Inside a Bellingham nursing home, life feels a bit closer to normal compared to the past two years, even as workers at the 122-bed facility still feel like they’re in crisis mode.

North Cascades Health and Rehabilitation Center is no longer on lockdown, so visitors can come inside and see their loved ones. Residents having a hard night can stay in the nurses station and do arts and crafts. There’s weekly coronavirus testing, and workers only have to wear surgical masks.

But there is still a frantic energy in the building, said Shelly Hughes, a certified nursing assistant. She wonders: What if there’s another COVID-19 outbreak, like the brutal one they experienced this winter? With turnover so high, will there be enough staff for the week? What’s going to happen tomorrow?

“The level of frustration is high, in workers and residents,” Hughes said. “We feel like we are past the pandemic in a lot of ways, but we have this whole new crisis.”

Few environments in Washington witnessed the devastation of the pandemic quite as severely as the state’s 4,760 long-term care facilities.    

Washington’s nursing homes, assisted-living facilities and adult family homes account for 30% of all COVID deaths over two years, but just 3% of total cases, according to the Washington State Department of Health. Because of visitor restrictions, even residents who survived the virus were still susceptible to the mental and physical effects of isolation. Workers experienced high rates of burnout amid low pay and an ongoing threat of illness.


Now, more than two years into the pandemic, COVID cases and deaths are comparatively low, and vaccination rates are steady, though booster shot rates lag among nursing home workers.

Meanwhile, the number of nursing homes reporting short staffing has increased considerably since the start of the pandemic, according to a Seattle Times analysis of data from the Centers for Medicare & Medicaid Services, which doesn’t track other types of long-term care facilities.

As of mid-April, 3,779 people associated with a long-term care facility — a vast majority of them residents — had died of COVID complications, according to the DOH. There has been a total of 40,774 cases.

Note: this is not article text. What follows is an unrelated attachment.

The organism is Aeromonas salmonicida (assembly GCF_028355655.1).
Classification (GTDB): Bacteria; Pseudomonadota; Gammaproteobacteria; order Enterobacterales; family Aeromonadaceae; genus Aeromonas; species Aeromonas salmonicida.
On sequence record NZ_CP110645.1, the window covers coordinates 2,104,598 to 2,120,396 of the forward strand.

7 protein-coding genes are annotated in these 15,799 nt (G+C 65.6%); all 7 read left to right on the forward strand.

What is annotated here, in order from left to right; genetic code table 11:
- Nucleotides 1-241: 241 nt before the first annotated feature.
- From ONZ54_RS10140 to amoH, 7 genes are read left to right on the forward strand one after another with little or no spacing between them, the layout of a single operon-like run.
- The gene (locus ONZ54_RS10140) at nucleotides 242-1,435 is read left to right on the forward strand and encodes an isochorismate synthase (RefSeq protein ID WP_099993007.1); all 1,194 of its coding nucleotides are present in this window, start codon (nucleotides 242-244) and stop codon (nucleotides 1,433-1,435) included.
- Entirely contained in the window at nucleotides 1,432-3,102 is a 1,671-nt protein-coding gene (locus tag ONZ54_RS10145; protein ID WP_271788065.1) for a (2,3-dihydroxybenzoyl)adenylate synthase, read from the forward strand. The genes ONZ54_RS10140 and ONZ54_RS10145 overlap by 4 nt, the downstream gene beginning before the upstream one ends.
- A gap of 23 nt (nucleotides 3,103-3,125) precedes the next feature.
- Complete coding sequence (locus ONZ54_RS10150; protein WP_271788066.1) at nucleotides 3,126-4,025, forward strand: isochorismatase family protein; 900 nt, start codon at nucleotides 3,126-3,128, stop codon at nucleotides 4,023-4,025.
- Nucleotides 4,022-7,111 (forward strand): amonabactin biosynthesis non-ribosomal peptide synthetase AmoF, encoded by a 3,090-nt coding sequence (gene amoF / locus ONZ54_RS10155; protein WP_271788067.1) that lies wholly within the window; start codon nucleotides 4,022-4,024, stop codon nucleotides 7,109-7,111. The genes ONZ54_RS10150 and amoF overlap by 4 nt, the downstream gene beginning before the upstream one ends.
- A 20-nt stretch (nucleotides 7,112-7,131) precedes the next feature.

Both cases and deaths plummeted beginning in January 2021, in large part because of widespread vaccinations. For nearly a year, there were 40 or fewer verified COVID deaths per week, until the height of the omicron surge, when, at its peak, 57 new deaths were reported during one week in January 2022. New case counts swelled to 1,454 in one January week.

North Cascades Health and Rehab had an outbreak during the omicron winter, and several residents died, according to Hughes. The outbreak was traced to a visitor, she added.

“That was really brutal,” she said. “It was as horrible as I’d imagined it would be.”


Since March, there have been fewer than 100 new cases and 10 new deaths associated with long-term care facilities reported per week.

The omicron spike also forced many workers to stay home, causing widespread staffing shortages. The staffing situation in nursing homes has stabilized since the peak, but remains an issue at facilities throughout the state, said Bea Rector, acting assistant secretary of the state Department of Social and Health Services’ Aging and Long-Term Support Administration.

“Understandably, many caregivers have chosen to leave the profession after enduring long hours during the pandemic,” she said in an email.

About half of the state’s nursing homes report being short staffed, according to CMS data, approximately three times more than the number reporting low staffing levels near the start of the pandemic. Patricia Hunter, the state’s long-term care ombudsman, said she continues to hear complaints about low staffing levels causing poor care and safety issues.

“I’ve heard from nursing home staff who have been doing this work for many years that the quality of care and staffing levels are the worst they have seen in their long careers,” Hunter said. “They say that staffing has always been bad but now it is so very bad.”

In nursing homes, vaccination rates among residents and workers are higher than the national percentage, though the booster rate lags among workers. Among residents, 90% are fully vaccinated, compared with 88% nationally, according to CMS, which counts a person as fully vaccinated two or more weeks after they’ve received a two-dose Pfizer or Moderna vaccine or the one-dose Johnson & Johnson vaccine.


Among Washington’s nursing home staff, who are required to be fully vaccinated but not required to be boosted, 92% have received their shots, compared with 87% nationally. All residents and workers are eligible to receive booster shots, but 83% of residents and 47% of workers have done so.

CMS “continues to encourage all those eligible for additional doses to consider further vaccination as an important step toward protecting people,” the agency said in a statement.

This article was written with the support of a journalism fellowship from The Gerontological Society of America, The Journalists Network on Generations and the Commonwealth Fund.